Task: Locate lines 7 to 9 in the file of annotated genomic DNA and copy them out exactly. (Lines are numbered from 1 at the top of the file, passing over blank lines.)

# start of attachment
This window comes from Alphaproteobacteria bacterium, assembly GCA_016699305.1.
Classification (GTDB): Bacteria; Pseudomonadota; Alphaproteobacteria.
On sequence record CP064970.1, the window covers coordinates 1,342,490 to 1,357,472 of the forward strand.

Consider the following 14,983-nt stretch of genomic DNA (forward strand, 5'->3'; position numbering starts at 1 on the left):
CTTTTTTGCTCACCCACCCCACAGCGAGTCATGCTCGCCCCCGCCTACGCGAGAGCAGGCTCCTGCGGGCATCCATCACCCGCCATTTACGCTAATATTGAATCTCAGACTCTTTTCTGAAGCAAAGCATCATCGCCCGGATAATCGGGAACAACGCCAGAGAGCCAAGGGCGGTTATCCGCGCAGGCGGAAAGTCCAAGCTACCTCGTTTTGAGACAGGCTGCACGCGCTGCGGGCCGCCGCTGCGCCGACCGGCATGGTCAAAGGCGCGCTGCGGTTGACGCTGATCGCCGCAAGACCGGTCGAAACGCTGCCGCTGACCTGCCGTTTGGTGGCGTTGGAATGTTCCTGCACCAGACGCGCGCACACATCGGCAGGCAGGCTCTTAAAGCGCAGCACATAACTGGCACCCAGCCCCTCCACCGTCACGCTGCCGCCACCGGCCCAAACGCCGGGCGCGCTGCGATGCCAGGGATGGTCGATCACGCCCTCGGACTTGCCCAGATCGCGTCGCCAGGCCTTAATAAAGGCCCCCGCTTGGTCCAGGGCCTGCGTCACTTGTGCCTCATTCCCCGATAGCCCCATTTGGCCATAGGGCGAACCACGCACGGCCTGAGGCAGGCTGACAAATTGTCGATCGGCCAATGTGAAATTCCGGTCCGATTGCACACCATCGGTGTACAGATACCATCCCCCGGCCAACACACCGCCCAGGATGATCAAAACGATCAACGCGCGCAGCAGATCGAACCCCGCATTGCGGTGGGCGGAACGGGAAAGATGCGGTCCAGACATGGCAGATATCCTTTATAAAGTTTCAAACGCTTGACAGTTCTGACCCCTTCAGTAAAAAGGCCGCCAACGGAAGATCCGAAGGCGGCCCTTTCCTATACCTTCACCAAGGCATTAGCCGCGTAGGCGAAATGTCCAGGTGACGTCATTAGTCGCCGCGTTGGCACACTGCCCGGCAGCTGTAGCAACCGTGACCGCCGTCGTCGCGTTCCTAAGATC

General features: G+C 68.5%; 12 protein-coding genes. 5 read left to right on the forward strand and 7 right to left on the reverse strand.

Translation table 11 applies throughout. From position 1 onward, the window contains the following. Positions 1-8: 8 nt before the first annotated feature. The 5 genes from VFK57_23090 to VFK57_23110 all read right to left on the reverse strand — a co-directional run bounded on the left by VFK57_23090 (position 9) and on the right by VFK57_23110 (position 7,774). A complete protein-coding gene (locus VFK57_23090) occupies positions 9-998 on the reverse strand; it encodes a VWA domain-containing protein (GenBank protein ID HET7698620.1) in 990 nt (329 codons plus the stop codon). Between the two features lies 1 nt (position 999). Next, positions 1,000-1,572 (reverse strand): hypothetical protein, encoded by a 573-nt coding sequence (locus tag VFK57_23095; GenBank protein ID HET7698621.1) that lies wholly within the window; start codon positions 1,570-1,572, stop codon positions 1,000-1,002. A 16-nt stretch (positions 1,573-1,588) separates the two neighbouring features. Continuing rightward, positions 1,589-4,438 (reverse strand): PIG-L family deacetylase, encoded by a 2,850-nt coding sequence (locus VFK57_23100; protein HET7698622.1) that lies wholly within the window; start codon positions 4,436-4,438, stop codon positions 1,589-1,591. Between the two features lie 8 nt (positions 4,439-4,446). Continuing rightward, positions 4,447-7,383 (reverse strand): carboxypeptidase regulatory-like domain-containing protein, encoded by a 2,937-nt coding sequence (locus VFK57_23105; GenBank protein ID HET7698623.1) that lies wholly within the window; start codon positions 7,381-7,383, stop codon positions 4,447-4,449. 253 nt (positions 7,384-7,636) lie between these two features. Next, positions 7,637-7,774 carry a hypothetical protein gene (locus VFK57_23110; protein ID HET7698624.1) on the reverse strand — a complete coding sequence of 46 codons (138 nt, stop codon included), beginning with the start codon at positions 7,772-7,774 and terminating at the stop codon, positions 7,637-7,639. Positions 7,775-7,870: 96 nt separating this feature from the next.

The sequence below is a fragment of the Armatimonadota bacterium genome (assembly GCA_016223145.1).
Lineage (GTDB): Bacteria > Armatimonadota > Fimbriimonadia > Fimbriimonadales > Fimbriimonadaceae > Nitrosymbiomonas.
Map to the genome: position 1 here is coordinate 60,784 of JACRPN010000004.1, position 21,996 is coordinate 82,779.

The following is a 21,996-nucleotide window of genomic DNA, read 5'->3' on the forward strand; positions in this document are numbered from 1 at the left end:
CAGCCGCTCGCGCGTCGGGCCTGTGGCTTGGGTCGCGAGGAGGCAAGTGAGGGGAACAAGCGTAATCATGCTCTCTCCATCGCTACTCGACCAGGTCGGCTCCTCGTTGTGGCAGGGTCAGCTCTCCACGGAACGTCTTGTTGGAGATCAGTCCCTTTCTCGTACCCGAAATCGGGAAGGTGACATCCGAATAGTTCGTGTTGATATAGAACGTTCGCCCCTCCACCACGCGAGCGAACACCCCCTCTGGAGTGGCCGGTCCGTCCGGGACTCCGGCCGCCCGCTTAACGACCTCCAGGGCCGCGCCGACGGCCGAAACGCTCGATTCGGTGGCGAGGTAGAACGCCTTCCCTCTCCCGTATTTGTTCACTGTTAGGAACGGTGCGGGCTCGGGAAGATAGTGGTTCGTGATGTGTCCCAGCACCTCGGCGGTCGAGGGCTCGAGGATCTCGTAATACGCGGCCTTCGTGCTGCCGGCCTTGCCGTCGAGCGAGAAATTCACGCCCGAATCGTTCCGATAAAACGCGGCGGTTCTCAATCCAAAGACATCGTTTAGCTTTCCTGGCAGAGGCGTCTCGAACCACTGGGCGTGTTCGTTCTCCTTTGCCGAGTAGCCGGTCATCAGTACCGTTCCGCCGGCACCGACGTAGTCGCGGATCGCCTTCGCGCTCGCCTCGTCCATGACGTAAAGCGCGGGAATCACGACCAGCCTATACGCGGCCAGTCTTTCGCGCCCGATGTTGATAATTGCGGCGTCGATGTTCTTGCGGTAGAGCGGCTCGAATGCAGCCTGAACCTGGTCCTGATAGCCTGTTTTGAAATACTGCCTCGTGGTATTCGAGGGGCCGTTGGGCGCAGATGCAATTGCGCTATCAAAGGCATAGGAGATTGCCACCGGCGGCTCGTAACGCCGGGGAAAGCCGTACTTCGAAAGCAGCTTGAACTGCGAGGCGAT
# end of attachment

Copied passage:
Translation table 11 applies throughout. From position 1 onward, the window contains the following. Positions 1-8: 8 nt before the first annotated feature. The 5 genes from VFK57_23090 to VFK57_23110 all read right to left on the reverse strand — a co-directional run bounded on the left by VFK57_23090 (position 9) and on the right by VFK57_23110 (position 7,774). A complete protein-coding gene (locus VFK57_23090) occupies positions 9-998 on the reverse strand; it encodes a VWA domain-containing protein (GenBank protein ID HET7698620.1) in 990 nt (329 codons plus the stop codon). Between the two features lies 1 nt (position 999). Next, positions 1,000-1,572 (reverse strand): hypothetical protein, encoded by a 573-nt coding sequence (locus tag VFK57_23095; GenBank protein ID HET7698621.1) that lies wholly within the window; start codon positions 1,570-1,572, stop codon positions 1,000-1,002. A 16-nt stretch (positions 1,573-1,588) separates the two neighbouring features. Continuing rightward, positions 1,589-4,438 (reverse strand): PIG-L family deacetylase, encoded by a 2,850-nt coding sequence (locus VFK57_23100; protein HET7698622.1) that lies wholly within the window; start codon positions 4,436-4,438, stop codon positions 1,589-1,591. Between the two features lie 8 nt (positions 4,439-4,446). Continuing rightward, positions 4,447-7,383 (reverse strand): carboxypeptidase regulatory-like domain-containing protein, encoded by a 2,937-nt coding sequence (locus VFK57_23105; GenBank protein ID HET7698623.1) that lies wholly within the window; start codon positions 7,381-7,383, stop codon positions 4,447-4,449. 253 nt (positions 7,384-7,636) lie between these two features. Next, positions 7,637-7,774 carry a hypothetical protein gene (locus VFK57_23110; protein ID HET7698624.1) on the reverse strand — a complete coding sequence of 46 codons (138 nt, stop codon included), beginning with the start codon at positions 7,772-7,774 and terminating at the stop codon, positions 7,637-7,639. Positions 7,775-7,870: 96 nt separating this feature from the next.

The sequence below is a fragment of the Armatimonadota bacterium genome (assembly GCA_016223145.1).
Lineage (GTDB): Bacteria > Armatimonadota > Fimbriimonadia > Fimbriimonadales > Fimbriimonadaceae > Nitrosymbiomonas.